If you need to start dialysis right away, your doctor may place a tube in a vein. It's usually in your neck or chest. This is called a central vascular access device. You can use it while your permanent access heals.

How can you care for yourself after hemodialysis access surgery?


  • Rest when you feel tired. Getting enough sleep will help you recover. Do not lie on or sleep on the arm with the access.
  • Avoid activities such as washing windows or gardening that put stress on the arm with the access.
  • You may use your arm, but do not lift anything that weighs more than about 15 pounds. This may include a child, heavy grocery bags, a heavy briefcase or backpack, cat litter or dog food bags, or a vacuum cleaner.
  • You can shower, but keep the access dry for the first 2 days. Cover the area with a plastic bag to keep it dry.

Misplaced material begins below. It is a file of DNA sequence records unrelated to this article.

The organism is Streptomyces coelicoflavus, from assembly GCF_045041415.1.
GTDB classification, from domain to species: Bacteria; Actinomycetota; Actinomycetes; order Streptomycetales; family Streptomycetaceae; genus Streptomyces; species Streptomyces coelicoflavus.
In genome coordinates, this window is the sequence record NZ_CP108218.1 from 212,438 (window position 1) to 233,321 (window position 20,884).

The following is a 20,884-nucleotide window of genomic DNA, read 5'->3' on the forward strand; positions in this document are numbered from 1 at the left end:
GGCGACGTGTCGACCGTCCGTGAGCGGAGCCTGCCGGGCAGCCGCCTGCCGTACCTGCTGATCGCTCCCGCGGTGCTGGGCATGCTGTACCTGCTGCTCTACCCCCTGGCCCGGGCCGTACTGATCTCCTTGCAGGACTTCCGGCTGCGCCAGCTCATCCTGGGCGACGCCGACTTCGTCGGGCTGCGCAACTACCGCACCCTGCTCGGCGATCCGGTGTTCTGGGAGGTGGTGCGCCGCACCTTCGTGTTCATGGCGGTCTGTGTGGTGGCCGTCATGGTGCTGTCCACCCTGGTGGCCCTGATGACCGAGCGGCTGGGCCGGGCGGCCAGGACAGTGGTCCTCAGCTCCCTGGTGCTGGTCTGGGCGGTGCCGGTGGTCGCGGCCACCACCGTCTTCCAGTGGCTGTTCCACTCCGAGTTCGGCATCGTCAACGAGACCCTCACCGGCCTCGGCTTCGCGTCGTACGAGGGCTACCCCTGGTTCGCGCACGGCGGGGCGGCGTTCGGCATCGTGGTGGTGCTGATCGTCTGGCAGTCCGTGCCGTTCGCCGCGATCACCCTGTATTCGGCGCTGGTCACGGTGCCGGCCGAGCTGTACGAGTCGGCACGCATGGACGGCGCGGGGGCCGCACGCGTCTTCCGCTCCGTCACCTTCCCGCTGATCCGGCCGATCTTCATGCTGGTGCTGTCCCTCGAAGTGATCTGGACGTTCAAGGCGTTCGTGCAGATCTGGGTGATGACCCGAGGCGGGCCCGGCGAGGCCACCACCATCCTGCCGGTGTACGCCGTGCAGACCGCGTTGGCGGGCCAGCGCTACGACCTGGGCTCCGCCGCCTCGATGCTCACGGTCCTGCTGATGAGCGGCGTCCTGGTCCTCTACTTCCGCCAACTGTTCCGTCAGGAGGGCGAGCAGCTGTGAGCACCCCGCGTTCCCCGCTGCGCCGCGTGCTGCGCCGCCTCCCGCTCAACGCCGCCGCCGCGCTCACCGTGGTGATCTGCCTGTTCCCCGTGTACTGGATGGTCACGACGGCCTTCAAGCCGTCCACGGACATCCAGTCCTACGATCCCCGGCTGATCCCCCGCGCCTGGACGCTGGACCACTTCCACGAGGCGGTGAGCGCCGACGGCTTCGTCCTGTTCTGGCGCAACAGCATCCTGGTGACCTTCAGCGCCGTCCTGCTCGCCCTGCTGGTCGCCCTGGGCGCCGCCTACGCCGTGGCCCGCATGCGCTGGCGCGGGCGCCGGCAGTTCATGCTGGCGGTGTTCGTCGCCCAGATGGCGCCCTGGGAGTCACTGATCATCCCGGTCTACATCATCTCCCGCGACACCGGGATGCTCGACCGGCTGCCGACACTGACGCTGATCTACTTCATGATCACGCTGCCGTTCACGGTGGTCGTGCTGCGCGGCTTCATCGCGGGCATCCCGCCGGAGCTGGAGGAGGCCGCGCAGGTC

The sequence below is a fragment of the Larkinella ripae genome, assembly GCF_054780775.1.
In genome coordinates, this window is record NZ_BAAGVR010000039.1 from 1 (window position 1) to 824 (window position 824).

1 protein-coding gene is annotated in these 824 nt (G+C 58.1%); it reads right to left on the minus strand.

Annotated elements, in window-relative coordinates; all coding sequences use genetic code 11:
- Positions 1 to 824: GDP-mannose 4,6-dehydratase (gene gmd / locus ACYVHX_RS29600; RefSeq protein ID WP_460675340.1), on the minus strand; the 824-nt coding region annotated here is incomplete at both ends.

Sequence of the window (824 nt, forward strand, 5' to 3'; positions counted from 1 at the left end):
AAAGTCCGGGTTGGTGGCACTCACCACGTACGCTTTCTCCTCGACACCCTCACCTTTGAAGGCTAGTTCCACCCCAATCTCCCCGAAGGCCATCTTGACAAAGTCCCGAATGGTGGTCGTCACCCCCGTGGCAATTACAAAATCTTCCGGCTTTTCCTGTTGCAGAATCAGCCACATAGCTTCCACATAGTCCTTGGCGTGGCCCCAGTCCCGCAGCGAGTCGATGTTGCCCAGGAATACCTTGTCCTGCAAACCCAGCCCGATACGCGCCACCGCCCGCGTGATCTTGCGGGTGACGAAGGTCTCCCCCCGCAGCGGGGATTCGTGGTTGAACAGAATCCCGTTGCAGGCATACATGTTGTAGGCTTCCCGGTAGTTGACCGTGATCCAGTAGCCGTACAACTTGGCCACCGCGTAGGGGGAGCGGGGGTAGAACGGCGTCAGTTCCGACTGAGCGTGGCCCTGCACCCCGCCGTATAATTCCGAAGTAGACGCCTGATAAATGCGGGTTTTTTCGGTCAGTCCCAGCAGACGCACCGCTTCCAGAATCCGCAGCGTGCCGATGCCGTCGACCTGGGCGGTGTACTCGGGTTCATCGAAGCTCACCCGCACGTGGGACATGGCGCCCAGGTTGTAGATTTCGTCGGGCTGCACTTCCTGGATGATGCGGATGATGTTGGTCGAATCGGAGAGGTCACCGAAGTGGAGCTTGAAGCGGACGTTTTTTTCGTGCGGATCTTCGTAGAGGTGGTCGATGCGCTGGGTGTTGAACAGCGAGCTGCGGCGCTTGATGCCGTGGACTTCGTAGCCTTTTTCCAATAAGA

• Do not soak or scrub the incision until it has healed.
  • Wear an arm guard to protect the area if you play sports or work with your arms.
  • You may drive when your doctor says it is okay. This is usually in 1 to 2 days.
  • Most people are able to return to work about 1 or 2 days after surgery.


  • Follow an eating plan that is good for your kidneys. A registered dietitian can help you make a meal plan that is right for you. You may need to limit protein, salt, fluids, and certain foods.


  • Your doctor will tell you if and when you can restart your medicines. You will also be given instructions about taking any new medicines.
  • If you stopped taking aspirin or some other blood thinner, your doctor will tell you when to start taking it again.
  • Take pain medicines exactly as directed.
    • If the doctor gave you a prescription medicine for pain, take it as prescribed.
    • If you are not taking a prescription pain medicine, ask your doctor if you can take acetaminophen (Tylenol). Do not take ibuprofen (Advil, Motrin) or naproxen (Aleve), or similar medicines, unless your doctor tells you to. They may make chronic kidney disease worse.